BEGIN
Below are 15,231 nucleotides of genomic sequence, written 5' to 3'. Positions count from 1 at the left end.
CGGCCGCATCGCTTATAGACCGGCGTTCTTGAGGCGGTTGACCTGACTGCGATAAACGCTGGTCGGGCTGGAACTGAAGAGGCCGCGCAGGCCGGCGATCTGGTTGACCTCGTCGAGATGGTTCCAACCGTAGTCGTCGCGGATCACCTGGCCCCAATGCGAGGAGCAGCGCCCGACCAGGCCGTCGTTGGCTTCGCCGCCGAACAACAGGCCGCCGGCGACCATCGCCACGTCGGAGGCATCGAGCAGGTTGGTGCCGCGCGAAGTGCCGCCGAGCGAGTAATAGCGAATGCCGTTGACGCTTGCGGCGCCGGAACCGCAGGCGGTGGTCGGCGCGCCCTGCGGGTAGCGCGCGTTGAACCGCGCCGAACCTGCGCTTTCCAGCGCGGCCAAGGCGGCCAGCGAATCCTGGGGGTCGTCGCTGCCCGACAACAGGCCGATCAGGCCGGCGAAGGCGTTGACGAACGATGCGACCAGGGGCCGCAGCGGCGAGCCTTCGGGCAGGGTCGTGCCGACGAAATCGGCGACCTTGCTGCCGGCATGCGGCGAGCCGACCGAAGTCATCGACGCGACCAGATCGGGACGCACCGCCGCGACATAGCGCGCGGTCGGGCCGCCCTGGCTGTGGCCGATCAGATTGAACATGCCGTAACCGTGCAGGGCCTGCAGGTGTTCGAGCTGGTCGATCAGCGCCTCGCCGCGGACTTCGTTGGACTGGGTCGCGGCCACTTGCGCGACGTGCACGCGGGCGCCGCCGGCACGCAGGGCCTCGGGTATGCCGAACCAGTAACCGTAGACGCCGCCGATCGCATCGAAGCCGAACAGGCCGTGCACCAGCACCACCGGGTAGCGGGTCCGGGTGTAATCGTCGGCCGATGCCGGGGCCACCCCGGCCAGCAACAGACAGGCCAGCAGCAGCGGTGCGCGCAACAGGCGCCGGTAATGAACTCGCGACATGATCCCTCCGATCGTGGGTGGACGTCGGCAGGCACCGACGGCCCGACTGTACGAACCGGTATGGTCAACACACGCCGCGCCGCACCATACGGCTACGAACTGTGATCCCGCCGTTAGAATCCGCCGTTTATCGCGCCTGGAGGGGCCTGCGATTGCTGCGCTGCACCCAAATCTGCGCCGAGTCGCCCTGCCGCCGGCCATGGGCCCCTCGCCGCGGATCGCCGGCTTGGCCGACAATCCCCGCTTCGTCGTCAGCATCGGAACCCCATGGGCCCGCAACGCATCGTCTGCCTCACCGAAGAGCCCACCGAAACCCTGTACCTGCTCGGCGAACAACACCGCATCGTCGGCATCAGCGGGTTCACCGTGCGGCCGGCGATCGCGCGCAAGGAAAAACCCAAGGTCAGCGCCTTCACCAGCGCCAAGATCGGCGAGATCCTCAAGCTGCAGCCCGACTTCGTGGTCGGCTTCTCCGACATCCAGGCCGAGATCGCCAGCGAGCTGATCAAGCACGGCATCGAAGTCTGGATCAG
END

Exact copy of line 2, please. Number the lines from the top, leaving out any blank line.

CGGCCGCATCGCTTATAGACCGGCGTTCTTGAGGCGGTTGACCTGACTGCGATAAACGCTGGTCGGGCTGGAACTGAAGAGGCCGCGCAGGCCGGCGATCTGGTTGACCTCGTCGAGATGGTTCCAACCGTAGTCGTCGCGGATCACCTGGCCCCAATGCGAGGAGCAGCGCCCGACCAGGCCGTCGTTGGCTTCGCCGCCGAACAACAGGCCGCCGGCGACCATCGCCACGTCGGAGGCATCGAGCAGGTTGGTGCCGCGCGAAGTGCCGCCGAGCGAGTAATAGCGAATGCCGTTGACGCTTGCGGCGCCGGAACCGCAGGCGGTGGTCGGCGCGCCCTGCGGGTAGCGCGCGTTGAACCGCGCCGAACCTGCGCTTTCCAGCGCGGCCAAGGCGGCCAGCGAATCCTGGGGGTCGTCGCTGCCCGACAACAGGCCGATCAGGCCGGCGAAGGCGTTGACGAACGATGCGACCAGGGGCCGCAGCGGCGAGCCTTCGGGCAGGGTCGTGCCGACGAAATCGGCGACCTTGCTGCCGGCATGCGGCGAGCCGACCGAAGTCATCGACGCGACCAGATCGGGACGCACCGCCGCGACATAGCGCGCGGTCGGGCCGCCCTGGCTGTGGCCGATCAGATTGAACATGCCGTAACCGTGCAGGGCCTGCAGGTGTTCGAGCTGGTCGATCAGCGCCTCGCCGCGGACTTCGTTGGACTGGGTCGCGGCCACTTGCGCGACGTGCACGCGGGCGCCGCCGGCACGCAGGGCCTCGGGTATGCCGAACCAGTAACCGTAGACGCCGCCGATCGCATCGAAGCCGAACAGGCCGTGCACCAGCACCACCGGGTAGCGGGTCCGGGTGTAATCGTCGGCCGATGCCGGGGCCACCCCGGCCAGCAACAGACAGGCCAGCAGCAGCGGTGCGCGCAACAGGCGCCGGTAATGAACTCGCGACATGATCCCTCCGATCGTGGGTGGACGTCGGCAGGCACCGACGGCCCGACTGTACGAACCGGTATGGTCAACACACGCCGCGCCGCACCATACGGCTACGAACTGTGATCCCGCCGTTAGAATCCGCCGTTTATCGCGCCTGGAGGGGCCTGCGATTGCTGCGCTGCACCCAAATCTGCGCCGAGTCGCCCTGCCGCCGGCCATGGGCCCCTCGCCGCGGATCGCCGGCTTGGCCGACAATCCCCGCTTCGTCGTCAGCATCGGAACCCCATGGGCCCGCAACGCATCGTCTGCCTCACCGAAGAGCCCACCGAAACCCTGTACCTGCTCGGCGAACAACACCGCATCGTCGGCATCAGCGGGTTCACCGTGCGGCCGGCGATCGCGCGCAAGGAAAAACCCAAGGTCAGCGCCTTCACCAGCGCCAAGATCGGCGAGATCCTCAAGCTGCAGCCCGACTTCGTGGTCGGCTTCTCCGACATCCAGGCCGAGATCGCCAGCGAGCTGATCAAGCACGGCATCGAAGTCTGGATCAG